Congressman Adam Schiff defended the FBI's handling of the Tsarvaev case on Jansing & Co. Thursday.
"We get probably ten to twenty thousand leads like we got from the Russian government, now they're followed up on and I think it's encouraging that in this case that lead wasn't dropped the FBI went out and interviewed him, did a background check," Schiff said, "There are people who are frankly of much greater suspicion than these brothers were at the time. That is, we have much greater reason to be concerned about others, many hundreds and maybe thousands of others, and the reality is we just don't have the resources to surveil everyone that we get threat information on. We just don't have that capacity."
Rep. Schiff said that all threats need to be prioritized. The comments come as new questions are raised about what the intelligence community knew about Boston terror suspect Tamerlan Tsarnaev, who spent six months in Russia last year.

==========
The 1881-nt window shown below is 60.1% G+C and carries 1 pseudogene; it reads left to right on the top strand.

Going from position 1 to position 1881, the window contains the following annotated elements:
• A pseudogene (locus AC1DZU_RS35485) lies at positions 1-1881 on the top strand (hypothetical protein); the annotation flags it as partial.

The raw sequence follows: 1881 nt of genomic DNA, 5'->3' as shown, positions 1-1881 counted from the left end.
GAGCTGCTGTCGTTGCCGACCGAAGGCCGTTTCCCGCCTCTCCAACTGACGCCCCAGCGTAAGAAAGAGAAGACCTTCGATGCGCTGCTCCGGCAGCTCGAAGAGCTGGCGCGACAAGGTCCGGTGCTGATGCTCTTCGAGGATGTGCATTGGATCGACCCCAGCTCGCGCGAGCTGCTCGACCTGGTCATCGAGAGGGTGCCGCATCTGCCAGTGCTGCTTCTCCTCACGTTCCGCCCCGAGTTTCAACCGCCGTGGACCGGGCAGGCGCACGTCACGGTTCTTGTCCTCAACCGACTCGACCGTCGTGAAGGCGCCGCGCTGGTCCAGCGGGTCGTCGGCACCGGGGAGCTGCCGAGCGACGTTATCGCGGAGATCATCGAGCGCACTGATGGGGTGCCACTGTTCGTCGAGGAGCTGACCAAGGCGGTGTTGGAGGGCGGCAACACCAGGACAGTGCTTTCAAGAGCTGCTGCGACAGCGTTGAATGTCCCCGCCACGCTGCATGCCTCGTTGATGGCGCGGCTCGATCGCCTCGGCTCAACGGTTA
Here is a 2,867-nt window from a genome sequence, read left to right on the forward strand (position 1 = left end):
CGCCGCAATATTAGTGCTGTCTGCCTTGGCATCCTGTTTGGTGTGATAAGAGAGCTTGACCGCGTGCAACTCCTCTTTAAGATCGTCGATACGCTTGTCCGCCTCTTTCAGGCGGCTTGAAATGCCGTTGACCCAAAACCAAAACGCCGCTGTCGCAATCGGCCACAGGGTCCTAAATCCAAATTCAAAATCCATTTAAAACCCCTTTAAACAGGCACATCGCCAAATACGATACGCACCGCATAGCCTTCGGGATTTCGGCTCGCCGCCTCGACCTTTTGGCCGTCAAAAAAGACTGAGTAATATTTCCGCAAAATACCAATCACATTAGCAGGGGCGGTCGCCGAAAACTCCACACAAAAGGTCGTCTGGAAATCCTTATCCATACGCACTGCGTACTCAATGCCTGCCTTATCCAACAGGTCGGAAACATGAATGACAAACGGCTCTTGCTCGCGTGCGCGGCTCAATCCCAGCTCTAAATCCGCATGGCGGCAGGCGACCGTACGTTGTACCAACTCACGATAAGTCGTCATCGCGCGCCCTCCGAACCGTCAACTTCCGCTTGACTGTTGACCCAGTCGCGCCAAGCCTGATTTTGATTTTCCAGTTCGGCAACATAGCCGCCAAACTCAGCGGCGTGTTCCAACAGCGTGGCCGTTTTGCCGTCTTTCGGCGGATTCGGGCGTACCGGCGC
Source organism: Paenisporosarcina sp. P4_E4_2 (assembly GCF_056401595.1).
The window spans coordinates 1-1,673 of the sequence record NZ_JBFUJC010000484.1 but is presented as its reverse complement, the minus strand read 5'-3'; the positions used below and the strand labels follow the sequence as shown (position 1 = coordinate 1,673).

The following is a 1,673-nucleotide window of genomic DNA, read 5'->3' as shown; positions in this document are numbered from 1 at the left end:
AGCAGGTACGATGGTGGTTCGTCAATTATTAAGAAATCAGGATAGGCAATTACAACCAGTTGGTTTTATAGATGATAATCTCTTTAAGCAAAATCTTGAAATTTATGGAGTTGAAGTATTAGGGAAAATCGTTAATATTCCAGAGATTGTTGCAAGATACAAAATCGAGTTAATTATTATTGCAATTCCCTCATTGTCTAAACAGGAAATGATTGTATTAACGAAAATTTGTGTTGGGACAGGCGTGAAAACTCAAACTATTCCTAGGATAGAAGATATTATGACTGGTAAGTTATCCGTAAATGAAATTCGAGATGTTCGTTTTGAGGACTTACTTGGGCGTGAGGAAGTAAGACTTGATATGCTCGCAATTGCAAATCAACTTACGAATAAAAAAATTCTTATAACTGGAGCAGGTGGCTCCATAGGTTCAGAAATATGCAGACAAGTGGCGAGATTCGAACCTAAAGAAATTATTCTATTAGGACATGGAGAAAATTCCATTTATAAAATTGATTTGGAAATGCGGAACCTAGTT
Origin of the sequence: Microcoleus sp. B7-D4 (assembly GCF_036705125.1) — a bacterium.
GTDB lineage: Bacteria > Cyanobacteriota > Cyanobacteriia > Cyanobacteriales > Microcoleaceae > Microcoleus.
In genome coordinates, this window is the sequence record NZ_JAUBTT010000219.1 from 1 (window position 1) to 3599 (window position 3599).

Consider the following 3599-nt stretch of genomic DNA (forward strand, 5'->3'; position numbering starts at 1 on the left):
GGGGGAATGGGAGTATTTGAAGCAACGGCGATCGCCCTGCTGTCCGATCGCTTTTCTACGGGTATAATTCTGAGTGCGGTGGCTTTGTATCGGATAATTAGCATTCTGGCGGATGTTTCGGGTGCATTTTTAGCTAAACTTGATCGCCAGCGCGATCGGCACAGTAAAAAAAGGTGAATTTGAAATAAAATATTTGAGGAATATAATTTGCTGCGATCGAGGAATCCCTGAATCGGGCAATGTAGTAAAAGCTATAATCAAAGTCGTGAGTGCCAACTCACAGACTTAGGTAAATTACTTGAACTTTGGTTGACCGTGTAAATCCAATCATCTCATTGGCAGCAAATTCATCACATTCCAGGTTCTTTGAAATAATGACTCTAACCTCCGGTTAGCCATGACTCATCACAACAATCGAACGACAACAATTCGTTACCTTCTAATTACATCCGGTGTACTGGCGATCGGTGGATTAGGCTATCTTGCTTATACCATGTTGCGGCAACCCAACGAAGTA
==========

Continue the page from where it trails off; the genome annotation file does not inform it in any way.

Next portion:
The Washington Post reports Russian authorities contacted the CIA in late 2011 that Tamerlan was seen as an "increasingly radical Islamist."
Tamerlan was killed in a firefight with police last week. His brother, 19-year-old Dzhokhar, remains in a Boston hospital.
"Here, the intelligence agencies did prioritize," Schiff said. "[Tamerlan] wasn't someone that they investigated and found reason to suspect that they had become radicalized. Had that been the case, they would have been elevated to a next stage. They would have been put on a no fly list. But they didn't have that information so it's hard to say they made some error in judgment."